(You should be grateful you weren’t photographed crying.)
It seems every time I sit down to watch the national news the top story is always the weather. Tonight was no exception. Speaking of 40 years ago, that Super Outbreak of tornadoes that terrorized half the country the night of 3 April 1974 is about to be taken down another peg—or at least that’s what all the Teleprompter readers on the propaganda networks seem to be hoping. A nightmare of severe weather from a slow moving system will torment the southeastern US for the entire working week.  NBC and ABC had reporters in Little Rock, because they’re expected to get the worst of it tonight. Those toothy, grinning bastards and bitches are hoping for the worst. Cash, prizes, and possible awards for best disaster porn “reporting” swing before their overpaid faces, while everyone else faces misery and terror and loss. Hooray for the Fourth Estate!

The second biggest thing in the news is the professional basketball team owner who got recorded telling his weird-looking pet piece of ass not to bring black people to “his” games. Oh, the humanity! A racist old white person!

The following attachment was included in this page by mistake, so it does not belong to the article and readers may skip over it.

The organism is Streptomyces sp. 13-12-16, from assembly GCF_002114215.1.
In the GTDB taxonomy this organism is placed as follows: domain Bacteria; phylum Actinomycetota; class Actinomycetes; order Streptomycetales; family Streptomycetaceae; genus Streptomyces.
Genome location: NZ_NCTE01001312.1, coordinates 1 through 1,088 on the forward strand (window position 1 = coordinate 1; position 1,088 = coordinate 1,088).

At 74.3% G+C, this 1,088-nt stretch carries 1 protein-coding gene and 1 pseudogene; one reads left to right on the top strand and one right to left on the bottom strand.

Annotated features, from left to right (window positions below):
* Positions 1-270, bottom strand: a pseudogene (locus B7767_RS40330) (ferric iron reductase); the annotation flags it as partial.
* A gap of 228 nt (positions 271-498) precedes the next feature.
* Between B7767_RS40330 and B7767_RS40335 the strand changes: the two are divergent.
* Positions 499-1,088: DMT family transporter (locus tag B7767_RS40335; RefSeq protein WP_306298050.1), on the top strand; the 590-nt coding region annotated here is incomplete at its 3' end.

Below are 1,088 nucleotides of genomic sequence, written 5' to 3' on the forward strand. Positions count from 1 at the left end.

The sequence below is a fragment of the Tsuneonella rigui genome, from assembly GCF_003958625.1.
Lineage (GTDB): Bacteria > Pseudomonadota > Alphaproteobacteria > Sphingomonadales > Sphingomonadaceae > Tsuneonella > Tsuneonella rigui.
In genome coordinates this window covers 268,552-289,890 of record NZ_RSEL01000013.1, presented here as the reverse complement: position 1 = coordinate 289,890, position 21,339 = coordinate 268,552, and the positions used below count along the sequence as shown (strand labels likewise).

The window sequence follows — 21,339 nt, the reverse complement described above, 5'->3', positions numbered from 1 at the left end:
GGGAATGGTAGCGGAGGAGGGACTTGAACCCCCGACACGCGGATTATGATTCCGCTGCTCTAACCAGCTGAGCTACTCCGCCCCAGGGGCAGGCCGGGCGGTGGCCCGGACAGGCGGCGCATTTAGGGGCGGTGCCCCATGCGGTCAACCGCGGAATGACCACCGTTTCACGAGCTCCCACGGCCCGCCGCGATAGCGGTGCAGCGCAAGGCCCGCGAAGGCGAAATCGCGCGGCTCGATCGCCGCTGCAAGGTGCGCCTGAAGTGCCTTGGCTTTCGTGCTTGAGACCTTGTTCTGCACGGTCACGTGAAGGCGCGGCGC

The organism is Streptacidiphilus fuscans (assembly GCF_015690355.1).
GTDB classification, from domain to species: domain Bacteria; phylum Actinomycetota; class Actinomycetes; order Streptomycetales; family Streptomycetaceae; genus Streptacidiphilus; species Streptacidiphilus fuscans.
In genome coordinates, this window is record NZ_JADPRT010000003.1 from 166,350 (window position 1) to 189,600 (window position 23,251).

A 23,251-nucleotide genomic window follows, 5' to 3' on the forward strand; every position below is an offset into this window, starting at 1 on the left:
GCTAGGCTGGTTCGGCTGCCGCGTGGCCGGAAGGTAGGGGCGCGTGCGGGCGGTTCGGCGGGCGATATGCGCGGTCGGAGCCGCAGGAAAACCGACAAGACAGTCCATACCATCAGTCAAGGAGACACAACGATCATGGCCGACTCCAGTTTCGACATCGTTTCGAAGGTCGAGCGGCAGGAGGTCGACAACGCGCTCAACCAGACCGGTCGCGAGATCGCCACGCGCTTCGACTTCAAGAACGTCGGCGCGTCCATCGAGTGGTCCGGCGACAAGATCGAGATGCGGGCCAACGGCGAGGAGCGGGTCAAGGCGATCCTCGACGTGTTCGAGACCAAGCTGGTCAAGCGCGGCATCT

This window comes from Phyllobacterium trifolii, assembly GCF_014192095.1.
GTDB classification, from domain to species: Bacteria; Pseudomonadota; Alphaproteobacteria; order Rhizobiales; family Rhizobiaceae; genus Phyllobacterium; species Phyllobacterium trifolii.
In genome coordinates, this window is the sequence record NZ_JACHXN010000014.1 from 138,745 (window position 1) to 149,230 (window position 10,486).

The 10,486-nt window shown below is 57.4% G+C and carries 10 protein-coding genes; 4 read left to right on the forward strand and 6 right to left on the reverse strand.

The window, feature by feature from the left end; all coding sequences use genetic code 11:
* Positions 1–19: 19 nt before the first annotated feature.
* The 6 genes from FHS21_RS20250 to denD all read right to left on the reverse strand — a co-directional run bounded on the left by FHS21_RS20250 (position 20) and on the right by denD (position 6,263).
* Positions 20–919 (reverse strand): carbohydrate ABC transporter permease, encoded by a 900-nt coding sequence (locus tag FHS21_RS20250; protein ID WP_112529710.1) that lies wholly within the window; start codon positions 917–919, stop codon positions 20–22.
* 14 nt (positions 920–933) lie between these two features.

Sticking it to the man isn’t a mere matter of
black and white. Besides, you’re not his
girlfriend. You’re just a couple of paying peasants! 
Left out in the Old White Man Crimethink narrative is the sense that the players who make this ugly old man his billions owe him for the opportunity to make them those billions, and get relative crumbs back in return. He gave them the houses and the cars and stuff; they didn’t earn it with their sweat on the court. They owe him.

It’s the same detail that’s glossed over in the Angry Old White Rancher case in Nevada—he’s evil because he used the word Negro several times over the course of several paragraphs of hilariously ignorant amateur sociology. Not because he’s a wealthy old parasite who, like most wealthy old parasites, feels entitled to use other people’s land (ours, the taxpayers) to graze his cattle.

Bottom line: these men are castigated for not knowing much about, or caring much for, black people. But to criticize them for being wealthy old parasites who feel entitled to the fruits of the labors of others, or their property, is the true American doubleplusbad crimethink. It’s so doubleplusbad it’s not even mentioned.

Meanwhile, some religious types no doubt noticed that the canonization of two late popes by two living popes this morning was afforded maybe 20 seconds notice, if not left out of the newscast entirely.